All of us are locked down somewhere in the world.
As the second wave of the COVID-19 pandemic handcuffs nations and borders, I continue serving my sentence in Melbourne. All this while, I've been receiving and exchanging more stories of lockdown with friends from all over. I spoke previously with Jovan Jovanović, a Member of the Serbian Parliament in Serbia.
The COVID-19 Lockdown Series is a cumulation of stories shared with Affluent Society by its members and members of Platinum Circle.
Ingrid Newkirk is the President of People for the Ethical Treatment of Animals (PETA), the world's largest animal rights organization. She abandoned her corporate life and became Washington's first female "pound master" and reformed that city’s animal shelter, establishing the first spay/neuter clinic in the US and ending its sale of animals to laboratories before going on to found PETA in 1980. Today, Newkirk's organization has grown to include affiliates around the world, including in China and in India, where they help laborers replace overworked bullocks with modern tractors, challenge live exports of animals used in the fur and wool industries, and much more. She started a movement that changed society’s attitudes toward animals, winning a tidal wave of landmark victories, including Prada, Gucci, Galliano, Chanel, Versace, Michael Kors, Ellery Anna Stretton, and virtually every major designer internationally enacting fur-free policies, and nearly 4,000 personal-care companies, including Procter & Gamble's Herbal Essences, Paul Mitchell Systems, Aveda, Unilever's St. Ives, Dove, and Urban Decay ending animal testing. Newkirk is also the author of a dozen books in seven languages, and her latest book, Animalkind, came out in January 2020.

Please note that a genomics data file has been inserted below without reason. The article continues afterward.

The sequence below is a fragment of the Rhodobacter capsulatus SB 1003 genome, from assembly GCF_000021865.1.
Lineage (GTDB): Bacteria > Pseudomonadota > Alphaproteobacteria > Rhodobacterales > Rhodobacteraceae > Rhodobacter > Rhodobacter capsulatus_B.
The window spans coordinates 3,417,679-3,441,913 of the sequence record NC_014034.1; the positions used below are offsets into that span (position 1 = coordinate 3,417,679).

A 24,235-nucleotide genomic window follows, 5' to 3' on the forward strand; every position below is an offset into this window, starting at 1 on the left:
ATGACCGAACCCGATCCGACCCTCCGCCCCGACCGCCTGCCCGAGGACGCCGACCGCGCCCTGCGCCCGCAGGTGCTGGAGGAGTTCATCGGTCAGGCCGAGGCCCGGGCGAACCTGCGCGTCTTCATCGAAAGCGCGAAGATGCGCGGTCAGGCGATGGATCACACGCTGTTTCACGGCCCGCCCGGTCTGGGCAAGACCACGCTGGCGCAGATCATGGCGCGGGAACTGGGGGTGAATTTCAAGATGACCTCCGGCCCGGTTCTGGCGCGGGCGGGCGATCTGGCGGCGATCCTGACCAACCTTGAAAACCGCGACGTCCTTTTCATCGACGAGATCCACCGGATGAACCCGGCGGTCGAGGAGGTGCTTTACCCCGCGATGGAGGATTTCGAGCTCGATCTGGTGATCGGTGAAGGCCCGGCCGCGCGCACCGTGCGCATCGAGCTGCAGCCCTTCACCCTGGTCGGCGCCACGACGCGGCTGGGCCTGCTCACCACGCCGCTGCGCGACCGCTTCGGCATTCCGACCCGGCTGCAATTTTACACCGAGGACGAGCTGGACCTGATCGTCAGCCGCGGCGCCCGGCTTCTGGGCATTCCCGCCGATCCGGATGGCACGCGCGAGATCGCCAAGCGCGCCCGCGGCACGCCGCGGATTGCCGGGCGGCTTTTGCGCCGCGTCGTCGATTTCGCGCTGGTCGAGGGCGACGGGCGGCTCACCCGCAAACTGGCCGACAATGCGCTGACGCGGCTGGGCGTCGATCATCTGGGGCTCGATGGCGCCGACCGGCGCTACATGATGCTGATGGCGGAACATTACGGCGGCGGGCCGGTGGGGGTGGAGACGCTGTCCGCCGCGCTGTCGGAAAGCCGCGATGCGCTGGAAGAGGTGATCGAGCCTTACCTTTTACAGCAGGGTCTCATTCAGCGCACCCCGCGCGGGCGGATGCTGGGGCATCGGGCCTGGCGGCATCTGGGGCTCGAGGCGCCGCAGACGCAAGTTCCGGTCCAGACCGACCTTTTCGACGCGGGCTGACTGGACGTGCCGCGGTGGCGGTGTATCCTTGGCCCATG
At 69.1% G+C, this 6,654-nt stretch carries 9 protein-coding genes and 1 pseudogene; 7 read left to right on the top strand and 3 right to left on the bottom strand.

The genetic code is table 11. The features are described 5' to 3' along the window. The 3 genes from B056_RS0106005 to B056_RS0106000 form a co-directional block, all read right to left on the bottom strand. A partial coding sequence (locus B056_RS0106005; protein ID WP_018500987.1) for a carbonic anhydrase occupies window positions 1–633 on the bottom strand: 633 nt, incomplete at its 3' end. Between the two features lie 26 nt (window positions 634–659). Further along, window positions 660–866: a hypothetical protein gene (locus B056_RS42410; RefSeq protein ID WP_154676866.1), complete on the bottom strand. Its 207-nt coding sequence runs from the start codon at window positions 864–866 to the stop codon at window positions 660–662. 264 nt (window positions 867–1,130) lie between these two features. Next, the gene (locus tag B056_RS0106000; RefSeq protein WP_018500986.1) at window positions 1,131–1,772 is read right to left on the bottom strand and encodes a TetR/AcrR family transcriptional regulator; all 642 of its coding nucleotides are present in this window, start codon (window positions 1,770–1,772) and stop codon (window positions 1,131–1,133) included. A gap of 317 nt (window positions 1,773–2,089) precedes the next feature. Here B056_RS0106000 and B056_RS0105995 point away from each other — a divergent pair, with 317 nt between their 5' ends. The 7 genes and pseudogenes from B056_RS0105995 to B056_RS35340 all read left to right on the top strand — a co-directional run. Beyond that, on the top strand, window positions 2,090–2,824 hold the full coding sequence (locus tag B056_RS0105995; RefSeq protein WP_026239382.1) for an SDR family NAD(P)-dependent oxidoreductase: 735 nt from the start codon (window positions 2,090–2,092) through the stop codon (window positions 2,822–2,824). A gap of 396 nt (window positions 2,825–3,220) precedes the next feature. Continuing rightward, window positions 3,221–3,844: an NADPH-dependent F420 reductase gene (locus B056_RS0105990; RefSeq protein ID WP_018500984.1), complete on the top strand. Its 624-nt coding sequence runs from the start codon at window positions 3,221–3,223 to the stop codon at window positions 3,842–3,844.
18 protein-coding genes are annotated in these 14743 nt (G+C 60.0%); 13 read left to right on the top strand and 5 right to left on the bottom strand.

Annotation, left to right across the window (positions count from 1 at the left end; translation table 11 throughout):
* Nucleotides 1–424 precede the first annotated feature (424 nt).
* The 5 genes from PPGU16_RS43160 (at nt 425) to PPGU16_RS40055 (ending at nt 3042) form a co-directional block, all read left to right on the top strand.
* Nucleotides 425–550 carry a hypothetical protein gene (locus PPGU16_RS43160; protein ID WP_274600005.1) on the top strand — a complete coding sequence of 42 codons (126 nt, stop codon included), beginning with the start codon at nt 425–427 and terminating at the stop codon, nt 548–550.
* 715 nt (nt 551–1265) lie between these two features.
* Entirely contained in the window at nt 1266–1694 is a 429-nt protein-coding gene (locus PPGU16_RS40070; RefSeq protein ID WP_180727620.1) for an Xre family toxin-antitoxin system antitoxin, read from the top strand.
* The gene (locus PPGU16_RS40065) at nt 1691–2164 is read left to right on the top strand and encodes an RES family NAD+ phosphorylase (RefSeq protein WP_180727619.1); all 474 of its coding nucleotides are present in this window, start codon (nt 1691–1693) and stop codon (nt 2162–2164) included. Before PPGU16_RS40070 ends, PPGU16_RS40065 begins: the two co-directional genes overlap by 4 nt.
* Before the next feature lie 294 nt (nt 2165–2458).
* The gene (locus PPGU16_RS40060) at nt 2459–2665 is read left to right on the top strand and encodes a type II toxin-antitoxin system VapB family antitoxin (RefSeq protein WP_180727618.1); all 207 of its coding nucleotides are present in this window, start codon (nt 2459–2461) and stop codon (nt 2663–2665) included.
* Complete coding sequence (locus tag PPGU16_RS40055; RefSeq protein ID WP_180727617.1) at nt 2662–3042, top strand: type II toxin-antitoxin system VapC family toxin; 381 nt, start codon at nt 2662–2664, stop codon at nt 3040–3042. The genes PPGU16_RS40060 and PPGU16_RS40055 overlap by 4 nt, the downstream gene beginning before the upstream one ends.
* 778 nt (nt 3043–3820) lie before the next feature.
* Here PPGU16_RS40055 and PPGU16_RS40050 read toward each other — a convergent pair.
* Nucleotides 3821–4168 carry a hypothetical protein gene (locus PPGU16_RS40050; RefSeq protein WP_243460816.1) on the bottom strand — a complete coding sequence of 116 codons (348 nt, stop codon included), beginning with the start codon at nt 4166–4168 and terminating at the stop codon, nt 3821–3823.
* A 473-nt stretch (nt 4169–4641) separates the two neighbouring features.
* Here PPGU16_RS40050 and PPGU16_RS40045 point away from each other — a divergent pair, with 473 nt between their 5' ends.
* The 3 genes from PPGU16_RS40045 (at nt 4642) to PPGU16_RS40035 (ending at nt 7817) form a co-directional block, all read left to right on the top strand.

Affluent Society (AS) spoke to her about PETA and her experience with the COVID-19 pandemic in USA.
AS: What does the lockdown mean for you and PETA in the US?
We can barely remember what it was like before lockdown, it’s been so long! But we never slowed down one bit. In fact. we have found even more opportunities to work, such as pointing out that the pandemic - and other most serious diseases like SARS, MERS, HIV, Avian ‘flu, swine ‘flu, and of course the “regular” killer diseases, like heart disease, cancers, stroke, diabetes, and high blood pressure - are all linked to a meat and dairy-based diet.